The IBM system works with Intel’s Trusted Execution Technology (TXT) which identifies if traffic is coming from a known location using trusted hardware. Intel TXT verifies components of a computing system from its operating system to its boot firmware and hardware and can then permit or deny a workload from running on that select server system. The increased security is also activated during boot up, meaning that it doesn’t add any performance overhead to applications.
It will also will help organizations improve governance, compliance, audit, application security, privacy, identity and access management and incident response.
Mark Jones, chief technology officer for SoftLayer, said that perceived security flaws were the biggest barrier to cloud adoption.
SoftLayer is the only bare-metal cloud platform offering Intel TXT, leading the industry in enabling customers to build hybrid and cloud environments that can be trusted from end-to-end,” he added.
The Fire Phone, which originally sold for $649 minus a contract commitment and for $199 with a two-year deal with AT&T, was marked down to $449 without a contract and 99 cents with one.
Amazon spun the dramatic price cut in the best possible light. “Fire is another example of the value Amazon delivers to customers,” said Ian Freed, vice president of Amazon Devices, in a statement Monday.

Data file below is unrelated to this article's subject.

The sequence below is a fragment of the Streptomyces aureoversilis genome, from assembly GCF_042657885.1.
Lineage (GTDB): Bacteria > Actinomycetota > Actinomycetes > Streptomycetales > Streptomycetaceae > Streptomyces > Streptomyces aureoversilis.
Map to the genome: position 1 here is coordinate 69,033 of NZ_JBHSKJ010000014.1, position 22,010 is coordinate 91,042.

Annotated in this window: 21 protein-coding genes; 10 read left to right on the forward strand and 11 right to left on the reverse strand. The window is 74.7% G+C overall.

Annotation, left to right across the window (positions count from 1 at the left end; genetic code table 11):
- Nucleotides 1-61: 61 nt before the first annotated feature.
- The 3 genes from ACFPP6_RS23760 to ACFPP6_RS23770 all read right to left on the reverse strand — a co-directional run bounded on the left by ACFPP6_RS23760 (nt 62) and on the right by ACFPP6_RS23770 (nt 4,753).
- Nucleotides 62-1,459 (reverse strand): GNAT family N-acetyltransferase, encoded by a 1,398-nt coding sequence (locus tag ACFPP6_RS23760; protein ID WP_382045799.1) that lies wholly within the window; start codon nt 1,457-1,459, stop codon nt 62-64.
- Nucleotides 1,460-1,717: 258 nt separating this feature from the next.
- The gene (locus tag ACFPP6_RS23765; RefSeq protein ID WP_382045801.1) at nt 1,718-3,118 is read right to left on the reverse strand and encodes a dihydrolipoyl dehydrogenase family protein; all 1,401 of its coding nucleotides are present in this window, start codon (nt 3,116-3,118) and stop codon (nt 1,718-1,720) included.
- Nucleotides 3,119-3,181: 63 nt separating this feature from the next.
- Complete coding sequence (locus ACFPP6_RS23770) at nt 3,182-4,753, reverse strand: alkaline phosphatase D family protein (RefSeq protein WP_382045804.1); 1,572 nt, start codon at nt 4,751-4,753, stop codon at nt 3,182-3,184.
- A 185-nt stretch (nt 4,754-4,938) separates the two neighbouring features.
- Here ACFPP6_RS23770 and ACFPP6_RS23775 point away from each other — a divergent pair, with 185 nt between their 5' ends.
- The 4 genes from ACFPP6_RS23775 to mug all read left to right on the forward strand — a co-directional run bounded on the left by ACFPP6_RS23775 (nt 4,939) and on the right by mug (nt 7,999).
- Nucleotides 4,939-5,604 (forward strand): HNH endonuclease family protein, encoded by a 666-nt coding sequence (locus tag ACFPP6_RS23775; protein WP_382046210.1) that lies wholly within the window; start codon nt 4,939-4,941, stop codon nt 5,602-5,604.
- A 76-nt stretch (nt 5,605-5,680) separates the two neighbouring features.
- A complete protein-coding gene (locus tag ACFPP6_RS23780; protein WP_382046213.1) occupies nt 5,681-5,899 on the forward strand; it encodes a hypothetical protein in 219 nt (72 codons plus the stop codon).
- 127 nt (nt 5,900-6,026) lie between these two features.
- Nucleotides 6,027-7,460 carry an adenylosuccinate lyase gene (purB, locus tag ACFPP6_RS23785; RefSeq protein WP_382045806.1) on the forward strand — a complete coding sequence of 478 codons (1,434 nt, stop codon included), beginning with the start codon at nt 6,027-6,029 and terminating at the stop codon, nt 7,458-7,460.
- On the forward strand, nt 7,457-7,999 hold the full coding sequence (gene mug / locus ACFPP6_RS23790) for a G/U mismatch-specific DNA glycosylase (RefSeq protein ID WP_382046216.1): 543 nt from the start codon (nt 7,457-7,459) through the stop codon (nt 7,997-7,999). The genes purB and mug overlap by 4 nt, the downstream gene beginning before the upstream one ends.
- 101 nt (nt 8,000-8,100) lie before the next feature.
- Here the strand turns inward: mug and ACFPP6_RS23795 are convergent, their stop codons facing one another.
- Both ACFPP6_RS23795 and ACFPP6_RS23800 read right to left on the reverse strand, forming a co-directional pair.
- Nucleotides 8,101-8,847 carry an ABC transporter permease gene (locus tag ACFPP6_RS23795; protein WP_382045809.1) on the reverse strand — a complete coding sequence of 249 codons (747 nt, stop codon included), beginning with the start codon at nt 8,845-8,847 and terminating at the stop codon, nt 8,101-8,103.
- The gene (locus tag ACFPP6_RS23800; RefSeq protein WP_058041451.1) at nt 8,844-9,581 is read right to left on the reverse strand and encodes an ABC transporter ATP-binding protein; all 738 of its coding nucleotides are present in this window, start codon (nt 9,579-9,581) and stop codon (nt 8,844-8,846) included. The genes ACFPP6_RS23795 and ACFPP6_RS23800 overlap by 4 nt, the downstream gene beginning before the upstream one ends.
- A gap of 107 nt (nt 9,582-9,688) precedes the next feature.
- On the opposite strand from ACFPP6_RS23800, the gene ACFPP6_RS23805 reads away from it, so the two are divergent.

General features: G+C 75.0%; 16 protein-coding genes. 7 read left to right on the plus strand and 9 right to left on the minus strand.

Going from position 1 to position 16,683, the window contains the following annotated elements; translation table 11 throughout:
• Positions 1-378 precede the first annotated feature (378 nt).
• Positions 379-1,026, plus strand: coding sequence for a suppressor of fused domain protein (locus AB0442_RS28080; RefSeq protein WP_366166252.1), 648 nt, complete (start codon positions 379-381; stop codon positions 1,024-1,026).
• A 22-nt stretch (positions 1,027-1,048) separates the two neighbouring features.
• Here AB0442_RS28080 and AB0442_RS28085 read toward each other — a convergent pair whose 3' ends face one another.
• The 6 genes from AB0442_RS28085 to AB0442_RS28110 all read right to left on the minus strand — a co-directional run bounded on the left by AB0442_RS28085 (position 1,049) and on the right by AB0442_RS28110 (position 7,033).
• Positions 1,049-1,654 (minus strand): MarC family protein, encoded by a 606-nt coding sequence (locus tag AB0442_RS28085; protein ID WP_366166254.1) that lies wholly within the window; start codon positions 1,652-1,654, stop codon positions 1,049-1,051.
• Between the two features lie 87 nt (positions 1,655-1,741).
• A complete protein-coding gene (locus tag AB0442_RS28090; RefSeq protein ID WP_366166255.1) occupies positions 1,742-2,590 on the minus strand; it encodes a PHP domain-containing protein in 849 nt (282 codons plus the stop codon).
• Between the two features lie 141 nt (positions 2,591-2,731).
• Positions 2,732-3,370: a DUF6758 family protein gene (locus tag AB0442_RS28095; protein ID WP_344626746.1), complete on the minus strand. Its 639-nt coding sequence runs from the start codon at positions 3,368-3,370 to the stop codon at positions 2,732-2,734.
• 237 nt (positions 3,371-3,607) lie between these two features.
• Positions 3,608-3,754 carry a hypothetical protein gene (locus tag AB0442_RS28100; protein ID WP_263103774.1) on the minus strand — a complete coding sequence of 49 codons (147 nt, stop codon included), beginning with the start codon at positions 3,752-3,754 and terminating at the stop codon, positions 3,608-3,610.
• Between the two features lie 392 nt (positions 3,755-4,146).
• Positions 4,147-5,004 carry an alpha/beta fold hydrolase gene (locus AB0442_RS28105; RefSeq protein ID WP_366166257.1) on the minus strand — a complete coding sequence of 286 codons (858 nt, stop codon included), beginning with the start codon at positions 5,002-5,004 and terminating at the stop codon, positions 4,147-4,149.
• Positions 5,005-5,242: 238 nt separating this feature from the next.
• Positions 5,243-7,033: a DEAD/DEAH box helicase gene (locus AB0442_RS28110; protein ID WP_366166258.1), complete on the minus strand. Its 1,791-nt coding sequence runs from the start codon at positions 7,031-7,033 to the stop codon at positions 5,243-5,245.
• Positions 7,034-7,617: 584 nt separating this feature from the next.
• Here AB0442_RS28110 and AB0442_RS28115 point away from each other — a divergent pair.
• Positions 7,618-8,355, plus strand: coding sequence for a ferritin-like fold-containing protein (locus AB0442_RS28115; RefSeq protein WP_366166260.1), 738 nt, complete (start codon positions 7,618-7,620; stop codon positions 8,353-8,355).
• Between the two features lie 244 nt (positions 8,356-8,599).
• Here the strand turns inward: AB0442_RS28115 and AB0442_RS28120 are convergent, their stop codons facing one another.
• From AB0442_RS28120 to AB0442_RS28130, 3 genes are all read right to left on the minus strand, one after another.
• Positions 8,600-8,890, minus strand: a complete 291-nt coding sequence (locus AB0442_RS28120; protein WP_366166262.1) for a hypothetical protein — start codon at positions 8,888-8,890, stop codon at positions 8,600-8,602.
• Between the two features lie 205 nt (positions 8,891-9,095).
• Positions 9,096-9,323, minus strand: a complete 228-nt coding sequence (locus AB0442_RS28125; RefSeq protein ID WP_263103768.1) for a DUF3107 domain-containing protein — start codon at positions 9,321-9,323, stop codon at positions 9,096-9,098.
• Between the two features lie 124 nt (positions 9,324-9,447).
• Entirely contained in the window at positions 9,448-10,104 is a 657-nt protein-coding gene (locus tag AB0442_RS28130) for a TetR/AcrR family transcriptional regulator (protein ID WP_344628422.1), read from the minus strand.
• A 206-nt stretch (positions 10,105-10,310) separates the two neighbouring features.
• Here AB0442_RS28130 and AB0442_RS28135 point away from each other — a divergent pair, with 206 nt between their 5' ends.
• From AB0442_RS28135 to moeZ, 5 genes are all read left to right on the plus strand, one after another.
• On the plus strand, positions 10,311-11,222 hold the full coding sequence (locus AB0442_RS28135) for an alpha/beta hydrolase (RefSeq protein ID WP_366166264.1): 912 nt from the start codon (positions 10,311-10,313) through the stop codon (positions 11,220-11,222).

In fact, by all accounts, the Fire has done poorly. According to data mining done a month ago by ad network Chitika, Fire Phone usage grew only “incrementally” in the device’s first two months. By Aug. 14, Amazon’s phone accounted for just 0.02% of all smartphone-based ad impressions.
Chitika’s number was not a measurement of the number of devices in use, but of the online activity of Fire Phone users: The calculation was best described as “usage share.”
StatCounter, another metrics vendor that also tracks usage share, did not even list Fire Phone in its operating system data for the month of August.
In June, when Amazon CEO Jeff Bezos introduced the Fire Phone, most analysts slammed the pricing, saying that the online retailer needed to do more than simply mimic the competition.